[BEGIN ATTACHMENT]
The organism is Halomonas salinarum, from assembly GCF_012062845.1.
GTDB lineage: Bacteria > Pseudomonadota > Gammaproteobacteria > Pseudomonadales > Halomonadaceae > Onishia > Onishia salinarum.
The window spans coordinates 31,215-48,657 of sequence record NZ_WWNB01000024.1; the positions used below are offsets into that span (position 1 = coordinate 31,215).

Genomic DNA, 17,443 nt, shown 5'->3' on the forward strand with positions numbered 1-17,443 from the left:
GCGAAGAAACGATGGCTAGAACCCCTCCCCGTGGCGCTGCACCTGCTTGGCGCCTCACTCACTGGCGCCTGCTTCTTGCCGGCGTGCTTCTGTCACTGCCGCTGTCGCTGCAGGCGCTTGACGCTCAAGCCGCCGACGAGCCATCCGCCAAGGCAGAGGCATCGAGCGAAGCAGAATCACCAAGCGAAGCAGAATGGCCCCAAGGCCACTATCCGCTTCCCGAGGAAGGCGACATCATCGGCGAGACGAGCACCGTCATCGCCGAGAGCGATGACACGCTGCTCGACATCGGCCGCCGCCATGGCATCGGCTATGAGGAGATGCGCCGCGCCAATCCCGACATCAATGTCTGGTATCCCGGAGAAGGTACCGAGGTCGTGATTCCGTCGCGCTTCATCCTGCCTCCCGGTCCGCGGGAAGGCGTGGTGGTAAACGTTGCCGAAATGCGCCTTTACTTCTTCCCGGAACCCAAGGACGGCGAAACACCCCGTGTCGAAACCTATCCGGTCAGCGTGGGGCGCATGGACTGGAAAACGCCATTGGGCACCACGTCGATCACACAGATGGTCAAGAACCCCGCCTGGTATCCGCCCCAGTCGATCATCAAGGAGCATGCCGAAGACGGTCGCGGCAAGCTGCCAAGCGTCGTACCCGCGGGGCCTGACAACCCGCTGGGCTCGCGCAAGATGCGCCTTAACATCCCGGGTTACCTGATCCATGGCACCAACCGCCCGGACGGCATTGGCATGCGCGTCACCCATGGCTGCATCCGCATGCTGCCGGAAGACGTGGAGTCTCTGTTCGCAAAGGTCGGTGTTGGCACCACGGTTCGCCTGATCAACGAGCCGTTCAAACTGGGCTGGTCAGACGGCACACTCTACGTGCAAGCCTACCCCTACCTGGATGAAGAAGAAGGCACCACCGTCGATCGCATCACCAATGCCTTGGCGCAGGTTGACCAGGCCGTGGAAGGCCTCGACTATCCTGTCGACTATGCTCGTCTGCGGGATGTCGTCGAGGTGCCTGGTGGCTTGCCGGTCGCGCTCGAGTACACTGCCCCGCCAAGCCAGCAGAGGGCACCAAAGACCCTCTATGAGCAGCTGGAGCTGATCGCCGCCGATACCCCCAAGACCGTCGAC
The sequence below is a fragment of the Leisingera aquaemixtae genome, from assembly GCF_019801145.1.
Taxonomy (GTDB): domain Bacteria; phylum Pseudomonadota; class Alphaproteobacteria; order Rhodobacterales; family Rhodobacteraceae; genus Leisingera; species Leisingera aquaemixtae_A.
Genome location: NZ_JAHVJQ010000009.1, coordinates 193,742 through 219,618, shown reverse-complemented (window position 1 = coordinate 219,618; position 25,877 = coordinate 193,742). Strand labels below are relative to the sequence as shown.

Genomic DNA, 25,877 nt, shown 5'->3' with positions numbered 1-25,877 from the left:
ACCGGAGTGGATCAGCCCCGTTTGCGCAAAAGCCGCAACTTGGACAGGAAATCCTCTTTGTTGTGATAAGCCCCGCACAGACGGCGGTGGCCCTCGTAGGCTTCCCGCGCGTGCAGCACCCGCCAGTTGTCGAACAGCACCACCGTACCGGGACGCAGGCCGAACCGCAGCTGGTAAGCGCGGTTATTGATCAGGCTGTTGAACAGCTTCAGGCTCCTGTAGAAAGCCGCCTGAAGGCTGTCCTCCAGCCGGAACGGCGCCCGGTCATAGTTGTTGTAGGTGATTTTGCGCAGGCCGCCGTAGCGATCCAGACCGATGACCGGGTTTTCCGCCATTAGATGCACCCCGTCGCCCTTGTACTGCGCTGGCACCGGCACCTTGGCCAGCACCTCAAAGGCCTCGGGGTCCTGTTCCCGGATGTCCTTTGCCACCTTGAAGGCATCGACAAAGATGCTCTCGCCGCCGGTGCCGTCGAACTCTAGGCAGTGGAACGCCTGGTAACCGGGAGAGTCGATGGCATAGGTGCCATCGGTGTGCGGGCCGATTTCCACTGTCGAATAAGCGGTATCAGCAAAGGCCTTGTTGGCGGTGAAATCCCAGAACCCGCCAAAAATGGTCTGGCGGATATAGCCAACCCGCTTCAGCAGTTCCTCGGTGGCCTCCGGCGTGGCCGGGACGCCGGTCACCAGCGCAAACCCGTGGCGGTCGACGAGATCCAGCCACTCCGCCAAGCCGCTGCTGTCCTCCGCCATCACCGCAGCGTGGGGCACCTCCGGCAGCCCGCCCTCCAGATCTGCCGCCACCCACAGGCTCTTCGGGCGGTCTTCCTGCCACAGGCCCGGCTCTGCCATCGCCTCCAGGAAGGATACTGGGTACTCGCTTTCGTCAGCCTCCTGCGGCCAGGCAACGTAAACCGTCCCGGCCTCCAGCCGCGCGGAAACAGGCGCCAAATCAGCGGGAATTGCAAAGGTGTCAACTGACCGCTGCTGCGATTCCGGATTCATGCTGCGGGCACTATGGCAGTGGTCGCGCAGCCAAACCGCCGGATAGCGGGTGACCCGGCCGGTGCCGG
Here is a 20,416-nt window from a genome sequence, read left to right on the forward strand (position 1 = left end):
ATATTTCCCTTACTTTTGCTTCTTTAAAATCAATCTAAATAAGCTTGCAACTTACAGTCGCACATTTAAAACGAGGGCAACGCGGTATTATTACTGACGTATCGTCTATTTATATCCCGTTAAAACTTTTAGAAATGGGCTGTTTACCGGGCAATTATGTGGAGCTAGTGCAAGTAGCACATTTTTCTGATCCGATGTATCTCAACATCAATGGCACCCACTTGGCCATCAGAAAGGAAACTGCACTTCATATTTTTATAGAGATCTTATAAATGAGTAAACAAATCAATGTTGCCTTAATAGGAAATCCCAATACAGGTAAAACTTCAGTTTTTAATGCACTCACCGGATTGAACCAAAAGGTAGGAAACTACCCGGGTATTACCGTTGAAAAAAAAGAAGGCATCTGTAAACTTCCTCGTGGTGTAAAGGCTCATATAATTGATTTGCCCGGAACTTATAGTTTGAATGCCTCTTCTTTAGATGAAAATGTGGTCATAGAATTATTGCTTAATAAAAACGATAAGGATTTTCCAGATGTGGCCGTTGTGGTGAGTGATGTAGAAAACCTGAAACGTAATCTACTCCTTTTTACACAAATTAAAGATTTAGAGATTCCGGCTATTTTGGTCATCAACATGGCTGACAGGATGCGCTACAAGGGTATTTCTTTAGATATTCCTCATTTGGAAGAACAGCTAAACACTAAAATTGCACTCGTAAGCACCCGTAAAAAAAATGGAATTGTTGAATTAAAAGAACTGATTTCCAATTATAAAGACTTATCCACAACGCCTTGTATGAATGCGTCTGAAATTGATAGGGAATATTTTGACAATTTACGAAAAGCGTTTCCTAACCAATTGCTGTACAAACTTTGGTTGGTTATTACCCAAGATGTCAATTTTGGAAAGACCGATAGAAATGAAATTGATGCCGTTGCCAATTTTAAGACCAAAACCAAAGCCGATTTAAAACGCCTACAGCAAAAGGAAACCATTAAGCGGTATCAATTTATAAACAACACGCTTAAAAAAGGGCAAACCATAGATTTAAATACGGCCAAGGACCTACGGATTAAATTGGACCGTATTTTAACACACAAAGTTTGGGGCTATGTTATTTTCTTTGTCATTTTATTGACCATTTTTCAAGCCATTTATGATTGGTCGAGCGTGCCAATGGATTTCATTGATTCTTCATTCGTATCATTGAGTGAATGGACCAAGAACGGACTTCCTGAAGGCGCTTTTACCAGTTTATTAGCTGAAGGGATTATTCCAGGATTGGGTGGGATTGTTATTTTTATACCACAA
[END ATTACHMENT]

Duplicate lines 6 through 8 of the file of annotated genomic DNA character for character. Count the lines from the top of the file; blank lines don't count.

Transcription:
The sequence below is a fragment of the Leisingera aquaemixtae genome, from assembly GCF_019801145.1.
Taxonomy (GTDB): domain Bacteria; phylum Pseudomonadota; class Alphaproteobacteria; order Rhodobacterales; family Rhodobacteraceae; genus Leisingera; species Leisingera aquaemixtae_A.
Genome location: NZ_JAHVJQ010000009.1, coordinates 193,742 through 219,618, shown reverse-complemented (window position 1 = coordinate 219,618; position 25,877 = coordinate 193,742). Strand labels below are relative to the sequence as shown.